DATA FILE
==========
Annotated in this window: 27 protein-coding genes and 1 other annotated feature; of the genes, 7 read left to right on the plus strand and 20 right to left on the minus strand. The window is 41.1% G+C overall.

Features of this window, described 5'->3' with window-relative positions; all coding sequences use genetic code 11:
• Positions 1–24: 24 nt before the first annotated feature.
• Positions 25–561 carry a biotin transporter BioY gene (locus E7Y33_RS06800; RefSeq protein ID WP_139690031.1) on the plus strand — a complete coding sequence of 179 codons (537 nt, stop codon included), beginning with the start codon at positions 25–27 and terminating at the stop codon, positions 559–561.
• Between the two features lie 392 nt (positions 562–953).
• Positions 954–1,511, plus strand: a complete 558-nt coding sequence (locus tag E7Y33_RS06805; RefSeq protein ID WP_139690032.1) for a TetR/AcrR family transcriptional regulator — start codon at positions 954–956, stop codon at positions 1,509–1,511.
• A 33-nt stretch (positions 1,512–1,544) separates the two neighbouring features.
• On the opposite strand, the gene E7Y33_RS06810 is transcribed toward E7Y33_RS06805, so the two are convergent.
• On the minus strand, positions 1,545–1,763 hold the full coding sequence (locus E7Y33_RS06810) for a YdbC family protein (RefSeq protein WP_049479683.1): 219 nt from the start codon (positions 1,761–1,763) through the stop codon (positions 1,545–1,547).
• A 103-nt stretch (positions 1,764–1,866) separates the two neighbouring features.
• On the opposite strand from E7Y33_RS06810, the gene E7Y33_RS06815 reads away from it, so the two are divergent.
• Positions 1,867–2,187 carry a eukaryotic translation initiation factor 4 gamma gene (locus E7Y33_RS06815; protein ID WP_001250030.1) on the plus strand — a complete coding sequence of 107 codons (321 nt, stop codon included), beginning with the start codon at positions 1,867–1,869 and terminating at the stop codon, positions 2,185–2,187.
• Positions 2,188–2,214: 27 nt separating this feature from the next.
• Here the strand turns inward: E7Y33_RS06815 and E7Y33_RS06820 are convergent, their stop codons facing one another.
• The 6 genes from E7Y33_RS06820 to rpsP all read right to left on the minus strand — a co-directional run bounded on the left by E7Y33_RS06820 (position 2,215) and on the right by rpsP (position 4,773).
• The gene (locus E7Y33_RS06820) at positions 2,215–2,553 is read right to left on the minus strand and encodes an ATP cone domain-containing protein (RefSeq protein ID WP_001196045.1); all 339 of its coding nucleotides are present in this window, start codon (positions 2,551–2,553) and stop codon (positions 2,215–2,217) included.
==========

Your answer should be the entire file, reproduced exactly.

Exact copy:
Annotated in this window: 27 protein-coding genes and 1 other annotated feature; of the genes, 7 read left to right on the plus strand and 20 right to left on the minus strand. The window is 41.1% G+C overall.

Features of this window, described 5'->3' with window-relative positions; all coding sequences use genetic code 11:
• Positions 1–24: 24 nt before the first annotated feature.
• Positions 25–561 carry a biotin transporter BioY gene (locus E7Y33_RS06800; RefSeq protein ID WP_139690031.1) on the plus strand — a complete coding sequence of 179 codons (537 nt, stop codon included), beginning with the start codon at positions 25–27 and terminating at the stop codon, positions 559–561.
• Between the two features lie 392 nt (positions 562–953).
• Positions 954–1,511, plus strand: a complete 558-nt coding sequence (locus tag E7Y33_RS06805; RefSeq protein ID WP_139690032.1) for a TetR/AcrR family transcriptional regulator — start codon at positions 954–956, stop codon at positions 1,509–1,511.
• A 33-nt stretch (positions 1,512–1,544) separates the two neighbouring features.
• On the opposite strand, the gene E7Y33_RS06810 is transcribed toward E7Y33_RS06805, so the two are convergent.
• On the minus strand, positions 1,545–1,763 hold the full coding sequence (locus E7Y33_RS06810) for a YdbC family protein (RefSeq protein WP_049479683.1): 219 nt from the start codon (positions 1,761–1,763) through the stop codon (positions 1,545–1,547).
• A 103-nt stretch (positions 1,764–1,866) separates the two neighbouring features.
• On the opposite strand from E7Y33_RS06810, the gene E7Y33_RS06815 reads away from it, so the two are divergent.
• Positions 1,867–2,187 carry a eukaryotic translation initiation factor 4 gamma gene (locus E7Y33_RS06815; protein ID WP_001250030.1) on the plus strand — a complete coding sequence of 107 codons (321 nt, stop codon included), beginning with the start codon at positions 1,867–1,869 and terminating at the stop codon, positions 2,185–2,187.
• Positions 2,188–2,214: 27 nt separating this feature from the next.
• Here the strand turns inward: E7Y33_RS06815 and E7Y33_RS06820 are convergent, their stop codons facing one another.
• The 6 genes from E7Y33_RS06820 to rpsP all read right to left on the minus strand — a co-directional run bounded on the left by E7Y33_RS06820 (position 2,215) and on the right by rpsP (position 4,773).
• The gene (locus E7Y33_RS06820) at positions 2,215–2,553 is read right to left on the minus strand and encodes an ATP cone domain-containing protein (RefSeq protein ID WP_001196045.1); all 339 of its coding nucleotides are present in this window, start codon (positions 2,551–2,553) and stop codon (positions 2,215–2,217) included.